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Rise of the Edge – analytics and compute anywhere

analytics
(Image credit: Image Credit: Bluebay / Shutterstock)

The rising importance of data could be argued as one of the most important side effects of the internet revolution. Through advertising sales and return on investment metrics, the traditional sponsorship and advertising models have been thrown out of the window in favor of cold hard figures and data that can be acted upon, such as profiles, activities, email addresses and phone numbers. 

Even if you’re not selling a product to a specific audience, the data produced from everyday interactions with servers through the Internet of Things can produce insights that can change the way businesses go about their processes. 

This data is cultivated within these IoT devices, placed on the edge of the network, feeding businesses’ analytic platforms up in the cloud with the information they lust for. Within manufacturing, for example, machines in assembly can detect problems or even future issues reading from sensor data, in order to feed it back to the analytics platform for the business to act on. 

According to research published in September from Global Industry Analysts, the global edge computing market is set to be worth over $17 billion by 2026. That presents a huge opportunity for businesses to take advantage of the innovations that that kind of market growth will bring, and an even bigger opportunity for those who can provide solutions at the edge.

Analyzing on the Edge  

There are clearly a lot of insights to be found on the edge, however feeding that information back to a cloud platform and then analyzing it can be a slow and intensive process. 

The insights that can be gained from the information on the edge allow reaction in real-time, and feed analytic engines, that allow to take decisions on data predicting the future, that reduce spending, find new opportunities or alter the model of the business, to take a couple of examples.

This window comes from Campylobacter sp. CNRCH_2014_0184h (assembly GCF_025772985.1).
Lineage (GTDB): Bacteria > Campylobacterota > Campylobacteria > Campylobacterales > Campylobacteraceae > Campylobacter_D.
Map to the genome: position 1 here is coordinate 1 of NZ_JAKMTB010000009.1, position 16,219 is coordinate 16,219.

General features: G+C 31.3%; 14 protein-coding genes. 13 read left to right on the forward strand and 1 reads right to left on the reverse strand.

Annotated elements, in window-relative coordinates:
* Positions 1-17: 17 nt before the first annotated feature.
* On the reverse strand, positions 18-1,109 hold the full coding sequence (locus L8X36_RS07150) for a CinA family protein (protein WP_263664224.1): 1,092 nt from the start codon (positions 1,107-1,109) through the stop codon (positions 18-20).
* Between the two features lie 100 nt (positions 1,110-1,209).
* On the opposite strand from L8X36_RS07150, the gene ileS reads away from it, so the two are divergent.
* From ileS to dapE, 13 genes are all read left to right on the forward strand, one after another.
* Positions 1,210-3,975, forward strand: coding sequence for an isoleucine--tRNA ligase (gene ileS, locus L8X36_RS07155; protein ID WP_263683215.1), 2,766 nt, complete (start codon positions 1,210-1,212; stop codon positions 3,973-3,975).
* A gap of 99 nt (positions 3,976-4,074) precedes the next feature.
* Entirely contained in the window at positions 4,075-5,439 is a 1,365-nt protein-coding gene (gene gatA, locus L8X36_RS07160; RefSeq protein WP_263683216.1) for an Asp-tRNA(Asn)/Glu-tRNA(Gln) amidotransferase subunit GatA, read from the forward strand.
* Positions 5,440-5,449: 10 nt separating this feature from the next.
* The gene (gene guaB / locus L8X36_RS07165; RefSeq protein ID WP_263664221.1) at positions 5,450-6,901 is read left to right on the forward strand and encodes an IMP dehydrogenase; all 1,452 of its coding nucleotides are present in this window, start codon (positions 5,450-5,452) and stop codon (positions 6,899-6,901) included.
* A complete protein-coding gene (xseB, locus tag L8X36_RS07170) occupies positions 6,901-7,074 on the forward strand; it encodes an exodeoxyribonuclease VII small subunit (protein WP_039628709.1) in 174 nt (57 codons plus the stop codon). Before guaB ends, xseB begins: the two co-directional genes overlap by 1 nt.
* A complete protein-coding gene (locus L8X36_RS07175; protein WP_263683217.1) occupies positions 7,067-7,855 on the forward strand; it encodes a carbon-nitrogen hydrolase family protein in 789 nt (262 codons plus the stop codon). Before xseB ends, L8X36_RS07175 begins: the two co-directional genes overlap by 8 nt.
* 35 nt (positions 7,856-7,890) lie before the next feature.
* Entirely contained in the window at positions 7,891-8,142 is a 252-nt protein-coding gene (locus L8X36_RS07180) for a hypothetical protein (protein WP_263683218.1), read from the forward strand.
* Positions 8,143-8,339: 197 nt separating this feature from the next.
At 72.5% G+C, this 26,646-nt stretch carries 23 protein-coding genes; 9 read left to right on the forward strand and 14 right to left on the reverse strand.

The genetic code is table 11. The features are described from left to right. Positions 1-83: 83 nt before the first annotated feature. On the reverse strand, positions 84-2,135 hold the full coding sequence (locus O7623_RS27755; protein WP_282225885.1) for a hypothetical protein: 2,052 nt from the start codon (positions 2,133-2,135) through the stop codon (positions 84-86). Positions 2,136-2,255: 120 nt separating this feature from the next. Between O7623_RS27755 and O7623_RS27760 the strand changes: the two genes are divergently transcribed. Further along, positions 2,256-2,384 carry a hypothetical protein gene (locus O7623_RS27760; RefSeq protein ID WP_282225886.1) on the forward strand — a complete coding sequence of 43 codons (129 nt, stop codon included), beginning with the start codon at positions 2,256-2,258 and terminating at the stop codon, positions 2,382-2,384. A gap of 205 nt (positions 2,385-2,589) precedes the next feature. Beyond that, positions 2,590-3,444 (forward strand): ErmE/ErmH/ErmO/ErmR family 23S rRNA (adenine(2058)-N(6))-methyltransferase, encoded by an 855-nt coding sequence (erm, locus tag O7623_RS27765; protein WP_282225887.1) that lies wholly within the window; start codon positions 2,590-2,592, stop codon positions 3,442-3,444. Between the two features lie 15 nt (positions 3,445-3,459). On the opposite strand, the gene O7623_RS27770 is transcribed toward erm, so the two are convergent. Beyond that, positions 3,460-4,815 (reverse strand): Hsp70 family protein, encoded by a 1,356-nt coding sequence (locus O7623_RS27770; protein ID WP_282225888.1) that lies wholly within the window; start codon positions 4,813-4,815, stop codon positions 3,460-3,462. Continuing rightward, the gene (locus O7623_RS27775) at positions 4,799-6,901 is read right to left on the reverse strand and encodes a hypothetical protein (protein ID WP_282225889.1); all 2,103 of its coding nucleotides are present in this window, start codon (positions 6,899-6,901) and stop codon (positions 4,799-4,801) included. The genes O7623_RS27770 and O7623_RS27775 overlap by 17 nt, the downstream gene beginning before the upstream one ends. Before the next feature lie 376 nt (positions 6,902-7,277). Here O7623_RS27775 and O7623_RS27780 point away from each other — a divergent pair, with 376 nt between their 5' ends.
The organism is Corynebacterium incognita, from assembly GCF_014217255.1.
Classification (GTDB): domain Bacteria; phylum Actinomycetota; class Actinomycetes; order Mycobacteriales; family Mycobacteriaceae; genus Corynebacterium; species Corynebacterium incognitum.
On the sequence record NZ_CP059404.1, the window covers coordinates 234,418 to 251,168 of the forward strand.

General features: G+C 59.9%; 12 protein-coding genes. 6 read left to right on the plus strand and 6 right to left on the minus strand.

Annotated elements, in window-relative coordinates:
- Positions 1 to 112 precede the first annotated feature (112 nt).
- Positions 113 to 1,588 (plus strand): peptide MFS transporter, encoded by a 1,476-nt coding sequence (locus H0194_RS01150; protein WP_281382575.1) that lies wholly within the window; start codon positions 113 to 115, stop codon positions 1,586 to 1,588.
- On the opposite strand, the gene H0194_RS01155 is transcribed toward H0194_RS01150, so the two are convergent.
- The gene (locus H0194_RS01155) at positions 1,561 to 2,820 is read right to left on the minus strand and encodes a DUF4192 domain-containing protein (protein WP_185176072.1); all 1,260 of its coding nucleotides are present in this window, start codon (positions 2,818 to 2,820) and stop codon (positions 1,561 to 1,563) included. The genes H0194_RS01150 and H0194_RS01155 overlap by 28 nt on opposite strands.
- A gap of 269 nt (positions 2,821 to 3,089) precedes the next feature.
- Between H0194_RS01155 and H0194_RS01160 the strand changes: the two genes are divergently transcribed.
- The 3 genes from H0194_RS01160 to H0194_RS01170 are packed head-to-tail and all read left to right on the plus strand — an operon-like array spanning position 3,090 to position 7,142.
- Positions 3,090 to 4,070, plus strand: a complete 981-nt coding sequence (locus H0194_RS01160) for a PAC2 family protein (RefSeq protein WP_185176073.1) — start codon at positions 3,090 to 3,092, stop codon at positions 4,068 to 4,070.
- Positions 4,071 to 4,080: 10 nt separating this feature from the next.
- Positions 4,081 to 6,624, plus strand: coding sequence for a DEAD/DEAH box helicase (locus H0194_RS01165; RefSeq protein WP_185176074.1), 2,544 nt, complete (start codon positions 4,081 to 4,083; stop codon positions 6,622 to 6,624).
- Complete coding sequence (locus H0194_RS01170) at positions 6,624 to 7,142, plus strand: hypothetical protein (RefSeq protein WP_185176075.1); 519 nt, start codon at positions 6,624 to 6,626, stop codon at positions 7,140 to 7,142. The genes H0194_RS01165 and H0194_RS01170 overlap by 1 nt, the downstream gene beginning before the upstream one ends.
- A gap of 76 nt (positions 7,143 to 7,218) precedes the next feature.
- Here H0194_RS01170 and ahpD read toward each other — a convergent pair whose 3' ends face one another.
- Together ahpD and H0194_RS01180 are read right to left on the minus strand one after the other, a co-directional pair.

Therefore, having the information fully formed before the arrival at the cloud and then aggregate information from many edge points in the cloud can be the difference between getting to market quicker and beating the competition or having to fight for every customer. That information doesn’t necessarily have to be regarding a product, a process or service that is being provided, it can in fact be analyzing how employees are working, when they are busiest and how they manage their time. Let’s take manufacturing for example. 

Companies within the sector want to be able to analyze and detect changes in their production lines before a failure occurs. Edge computing helps by bringing the processing and storage of data closer to the equipment. This enables IoT sensors to monitor machine health with low latencies and perform analytics in real-time.

Embrace the Edge 

According to IBM, by 2025 every connected person in the world will have at least one digital data interaction every 18 seconds, and there will be even more devices driven interaction. The sheer amount of data that will need to be processed requires some analytics at source, with a clever, selected sync to the cloud only. By analyzing data on the edge of your network, Smart IoT devices can use artificial intelligence to detect the best data sets, disregarding the numbers that are not useful, to feedback actionable insights that businesses can use.